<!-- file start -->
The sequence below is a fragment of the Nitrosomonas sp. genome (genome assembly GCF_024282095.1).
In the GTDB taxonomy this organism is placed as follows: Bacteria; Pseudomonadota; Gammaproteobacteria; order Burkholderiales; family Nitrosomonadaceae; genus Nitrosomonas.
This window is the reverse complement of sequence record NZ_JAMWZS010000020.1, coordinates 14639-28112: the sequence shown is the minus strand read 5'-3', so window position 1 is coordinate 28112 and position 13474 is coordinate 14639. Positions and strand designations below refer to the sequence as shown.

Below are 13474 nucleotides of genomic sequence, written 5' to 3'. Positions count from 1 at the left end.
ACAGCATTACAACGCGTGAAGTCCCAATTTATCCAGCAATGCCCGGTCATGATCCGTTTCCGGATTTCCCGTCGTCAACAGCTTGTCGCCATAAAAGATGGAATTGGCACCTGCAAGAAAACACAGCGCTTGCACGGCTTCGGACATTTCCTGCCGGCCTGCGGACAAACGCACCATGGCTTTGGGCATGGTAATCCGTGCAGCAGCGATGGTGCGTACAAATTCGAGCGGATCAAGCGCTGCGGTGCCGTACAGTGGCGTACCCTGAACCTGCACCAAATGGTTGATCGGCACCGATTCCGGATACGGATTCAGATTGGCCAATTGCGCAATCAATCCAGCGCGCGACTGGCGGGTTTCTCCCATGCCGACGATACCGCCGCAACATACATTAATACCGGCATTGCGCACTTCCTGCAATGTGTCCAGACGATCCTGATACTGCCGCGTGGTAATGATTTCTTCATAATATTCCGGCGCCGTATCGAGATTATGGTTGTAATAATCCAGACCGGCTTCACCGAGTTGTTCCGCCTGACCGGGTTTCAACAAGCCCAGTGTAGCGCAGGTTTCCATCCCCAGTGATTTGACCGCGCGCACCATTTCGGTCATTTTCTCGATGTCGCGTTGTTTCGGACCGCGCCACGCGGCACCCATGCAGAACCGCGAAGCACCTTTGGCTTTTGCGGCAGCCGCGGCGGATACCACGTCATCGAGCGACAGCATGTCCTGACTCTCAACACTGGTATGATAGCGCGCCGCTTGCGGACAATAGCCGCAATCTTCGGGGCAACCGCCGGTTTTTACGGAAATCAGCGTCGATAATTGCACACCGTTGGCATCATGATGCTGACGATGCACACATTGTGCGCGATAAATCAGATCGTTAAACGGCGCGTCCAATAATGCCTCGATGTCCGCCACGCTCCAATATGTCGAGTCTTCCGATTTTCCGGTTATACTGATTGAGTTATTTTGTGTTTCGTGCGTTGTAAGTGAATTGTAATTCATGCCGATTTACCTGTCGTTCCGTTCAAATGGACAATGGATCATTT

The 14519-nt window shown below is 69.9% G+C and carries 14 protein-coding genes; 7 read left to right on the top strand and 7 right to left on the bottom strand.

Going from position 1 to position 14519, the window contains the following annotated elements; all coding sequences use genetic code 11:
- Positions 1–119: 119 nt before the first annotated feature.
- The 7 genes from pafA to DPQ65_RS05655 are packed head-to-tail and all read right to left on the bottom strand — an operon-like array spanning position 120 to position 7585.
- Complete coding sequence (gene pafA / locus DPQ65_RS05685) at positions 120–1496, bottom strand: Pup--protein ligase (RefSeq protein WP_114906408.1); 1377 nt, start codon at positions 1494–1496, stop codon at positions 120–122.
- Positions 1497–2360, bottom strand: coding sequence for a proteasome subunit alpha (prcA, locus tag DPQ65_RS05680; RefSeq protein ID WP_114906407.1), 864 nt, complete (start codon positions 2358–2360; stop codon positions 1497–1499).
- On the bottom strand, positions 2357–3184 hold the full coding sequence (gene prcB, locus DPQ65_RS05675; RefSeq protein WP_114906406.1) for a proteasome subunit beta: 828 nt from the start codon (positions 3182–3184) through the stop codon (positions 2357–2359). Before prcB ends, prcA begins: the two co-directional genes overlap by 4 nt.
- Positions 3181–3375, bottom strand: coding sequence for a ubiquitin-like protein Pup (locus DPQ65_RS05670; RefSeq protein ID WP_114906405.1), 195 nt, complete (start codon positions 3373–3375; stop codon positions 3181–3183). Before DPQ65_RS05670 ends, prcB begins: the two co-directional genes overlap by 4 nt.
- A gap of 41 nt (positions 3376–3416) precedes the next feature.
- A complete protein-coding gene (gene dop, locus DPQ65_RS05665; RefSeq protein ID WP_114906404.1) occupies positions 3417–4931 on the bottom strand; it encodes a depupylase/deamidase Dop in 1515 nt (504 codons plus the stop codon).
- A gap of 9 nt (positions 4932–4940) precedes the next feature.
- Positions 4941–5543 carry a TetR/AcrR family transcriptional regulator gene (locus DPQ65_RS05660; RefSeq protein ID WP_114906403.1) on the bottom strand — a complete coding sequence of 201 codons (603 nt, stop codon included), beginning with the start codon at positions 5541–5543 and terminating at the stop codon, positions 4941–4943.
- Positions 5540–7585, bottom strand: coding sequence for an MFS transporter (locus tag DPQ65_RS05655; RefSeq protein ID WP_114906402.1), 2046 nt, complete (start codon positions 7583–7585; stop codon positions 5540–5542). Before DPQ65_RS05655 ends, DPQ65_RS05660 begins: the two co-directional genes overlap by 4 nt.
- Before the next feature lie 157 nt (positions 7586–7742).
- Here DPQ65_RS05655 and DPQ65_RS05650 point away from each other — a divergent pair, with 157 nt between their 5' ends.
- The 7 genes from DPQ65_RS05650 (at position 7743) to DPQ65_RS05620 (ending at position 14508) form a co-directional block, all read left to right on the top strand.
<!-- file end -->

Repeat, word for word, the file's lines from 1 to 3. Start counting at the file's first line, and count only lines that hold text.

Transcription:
The sequence below is a fragment of the Nitrosomonas sp. genome (genome assembly GCF_024282095.1).
In the GTDB taxonomy this organism is placed as follows: Bacteria; Pseudomonadota; Gammaproteobacteria; order Burkholderiales; family Nitrosomonadaceae; genus Nitrosomonas.
This window is the reverse complement of sequence record NZ_JAMWZS010000020.1, coordinates 14639-28112: the sequence shown is the minus strand read 5'-3', so window position 1 is coordinate 28112 and position 13474 is coordinate 14639. Positions and strand designations below refer to the sequence as shown.